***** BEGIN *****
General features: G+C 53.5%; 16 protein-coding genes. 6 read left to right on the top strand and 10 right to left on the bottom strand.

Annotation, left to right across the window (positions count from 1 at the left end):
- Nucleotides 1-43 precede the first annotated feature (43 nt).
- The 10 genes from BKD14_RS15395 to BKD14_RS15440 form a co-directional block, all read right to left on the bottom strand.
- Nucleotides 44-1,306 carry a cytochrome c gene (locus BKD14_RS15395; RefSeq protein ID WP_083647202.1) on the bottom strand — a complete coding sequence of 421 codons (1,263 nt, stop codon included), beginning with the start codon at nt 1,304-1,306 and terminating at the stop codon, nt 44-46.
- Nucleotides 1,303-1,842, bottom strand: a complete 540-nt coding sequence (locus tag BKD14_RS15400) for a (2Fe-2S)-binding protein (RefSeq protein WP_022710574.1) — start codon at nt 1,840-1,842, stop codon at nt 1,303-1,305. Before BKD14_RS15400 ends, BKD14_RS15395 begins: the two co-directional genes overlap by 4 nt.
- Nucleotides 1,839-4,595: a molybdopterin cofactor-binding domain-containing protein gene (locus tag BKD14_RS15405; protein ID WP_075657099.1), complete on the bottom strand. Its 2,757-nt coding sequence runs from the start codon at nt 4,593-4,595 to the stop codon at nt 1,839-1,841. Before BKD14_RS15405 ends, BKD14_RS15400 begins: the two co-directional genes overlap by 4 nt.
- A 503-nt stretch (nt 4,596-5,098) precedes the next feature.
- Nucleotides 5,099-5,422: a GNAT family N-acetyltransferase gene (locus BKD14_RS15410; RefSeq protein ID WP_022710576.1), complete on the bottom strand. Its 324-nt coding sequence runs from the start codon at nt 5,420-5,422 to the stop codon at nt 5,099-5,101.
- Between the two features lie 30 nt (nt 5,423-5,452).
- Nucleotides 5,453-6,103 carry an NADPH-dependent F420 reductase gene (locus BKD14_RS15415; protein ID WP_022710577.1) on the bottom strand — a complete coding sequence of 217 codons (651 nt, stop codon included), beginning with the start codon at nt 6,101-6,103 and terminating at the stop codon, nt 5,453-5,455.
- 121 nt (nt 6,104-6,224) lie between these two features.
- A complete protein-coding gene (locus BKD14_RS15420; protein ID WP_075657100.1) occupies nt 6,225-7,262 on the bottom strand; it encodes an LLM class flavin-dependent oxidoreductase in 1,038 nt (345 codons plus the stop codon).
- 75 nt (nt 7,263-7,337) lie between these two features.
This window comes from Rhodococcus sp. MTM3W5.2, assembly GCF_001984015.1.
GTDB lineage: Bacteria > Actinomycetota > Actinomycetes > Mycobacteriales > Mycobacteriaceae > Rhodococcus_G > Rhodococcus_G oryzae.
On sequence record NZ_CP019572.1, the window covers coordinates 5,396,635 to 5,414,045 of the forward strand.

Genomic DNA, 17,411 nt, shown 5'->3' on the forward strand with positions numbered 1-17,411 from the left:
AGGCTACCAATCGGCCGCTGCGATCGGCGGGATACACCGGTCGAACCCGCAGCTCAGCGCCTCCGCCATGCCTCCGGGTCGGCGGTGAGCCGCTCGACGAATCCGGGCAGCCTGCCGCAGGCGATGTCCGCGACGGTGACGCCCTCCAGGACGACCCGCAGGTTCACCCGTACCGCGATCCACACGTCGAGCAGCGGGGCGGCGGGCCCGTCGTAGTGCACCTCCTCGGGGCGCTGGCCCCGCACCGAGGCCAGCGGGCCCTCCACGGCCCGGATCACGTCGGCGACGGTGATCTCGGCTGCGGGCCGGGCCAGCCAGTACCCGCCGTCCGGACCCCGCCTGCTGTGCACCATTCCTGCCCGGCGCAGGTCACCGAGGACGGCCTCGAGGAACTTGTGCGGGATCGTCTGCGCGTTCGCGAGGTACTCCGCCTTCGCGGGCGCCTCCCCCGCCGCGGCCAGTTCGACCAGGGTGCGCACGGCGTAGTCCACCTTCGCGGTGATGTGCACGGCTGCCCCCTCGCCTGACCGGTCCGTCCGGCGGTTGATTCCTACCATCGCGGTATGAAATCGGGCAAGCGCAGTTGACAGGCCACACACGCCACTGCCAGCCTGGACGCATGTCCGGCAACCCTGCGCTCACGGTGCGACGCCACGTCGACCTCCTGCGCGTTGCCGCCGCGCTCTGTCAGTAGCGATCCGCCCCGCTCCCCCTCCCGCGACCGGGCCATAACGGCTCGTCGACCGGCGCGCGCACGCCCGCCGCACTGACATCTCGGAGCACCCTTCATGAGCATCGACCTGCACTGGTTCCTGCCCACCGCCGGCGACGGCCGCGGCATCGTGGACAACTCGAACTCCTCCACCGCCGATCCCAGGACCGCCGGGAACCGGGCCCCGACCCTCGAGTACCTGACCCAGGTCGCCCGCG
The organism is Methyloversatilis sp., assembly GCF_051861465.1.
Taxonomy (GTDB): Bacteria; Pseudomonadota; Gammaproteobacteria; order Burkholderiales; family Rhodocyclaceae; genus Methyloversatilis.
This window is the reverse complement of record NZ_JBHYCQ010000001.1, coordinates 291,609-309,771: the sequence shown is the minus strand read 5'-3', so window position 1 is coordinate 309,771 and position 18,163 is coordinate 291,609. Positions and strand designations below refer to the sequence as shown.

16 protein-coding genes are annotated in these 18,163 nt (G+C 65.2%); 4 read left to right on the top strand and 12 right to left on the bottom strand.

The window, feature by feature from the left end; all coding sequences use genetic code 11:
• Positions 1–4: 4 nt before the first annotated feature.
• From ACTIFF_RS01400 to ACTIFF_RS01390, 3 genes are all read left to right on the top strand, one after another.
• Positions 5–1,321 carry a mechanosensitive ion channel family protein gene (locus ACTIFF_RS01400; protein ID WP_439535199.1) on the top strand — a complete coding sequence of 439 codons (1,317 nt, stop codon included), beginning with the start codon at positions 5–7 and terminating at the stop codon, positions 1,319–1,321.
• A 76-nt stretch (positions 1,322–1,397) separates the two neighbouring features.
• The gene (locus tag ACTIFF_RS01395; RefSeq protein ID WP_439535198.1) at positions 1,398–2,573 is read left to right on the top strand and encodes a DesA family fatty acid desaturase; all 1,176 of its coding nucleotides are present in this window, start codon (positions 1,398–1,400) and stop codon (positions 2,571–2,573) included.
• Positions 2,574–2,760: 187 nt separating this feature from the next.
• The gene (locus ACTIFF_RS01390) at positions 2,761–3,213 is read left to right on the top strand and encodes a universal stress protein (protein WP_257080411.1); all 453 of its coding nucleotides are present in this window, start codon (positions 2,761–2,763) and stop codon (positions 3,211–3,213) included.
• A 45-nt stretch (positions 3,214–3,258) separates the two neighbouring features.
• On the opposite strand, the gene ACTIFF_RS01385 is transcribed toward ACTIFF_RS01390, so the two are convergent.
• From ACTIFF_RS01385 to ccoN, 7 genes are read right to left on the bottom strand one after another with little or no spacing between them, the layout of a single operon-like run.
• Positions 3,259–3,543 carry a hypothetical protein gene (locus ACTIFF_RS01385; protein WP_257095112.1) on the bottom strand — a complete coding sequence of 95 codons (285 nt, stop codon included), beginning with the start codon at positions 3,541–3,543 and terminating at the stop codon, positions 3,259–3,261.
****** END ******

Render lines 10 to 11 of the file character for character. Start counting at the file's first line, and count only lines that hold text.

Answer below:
- Between the two features lie 30 nt (nt 5,423-5,452).
- Nucleotides 5,453-6,103 carry an NADPH-dependent F420 reductase gene (locus BKD14_RS15415; protein ID WP_022710577.1) on the bottom strand — a complete coding sequence of 217 codons (651 nt, stop codon included), beginning with the start codon at nt 6,101-6,103 and terminating at the stop codon, nt 5,453-5,455.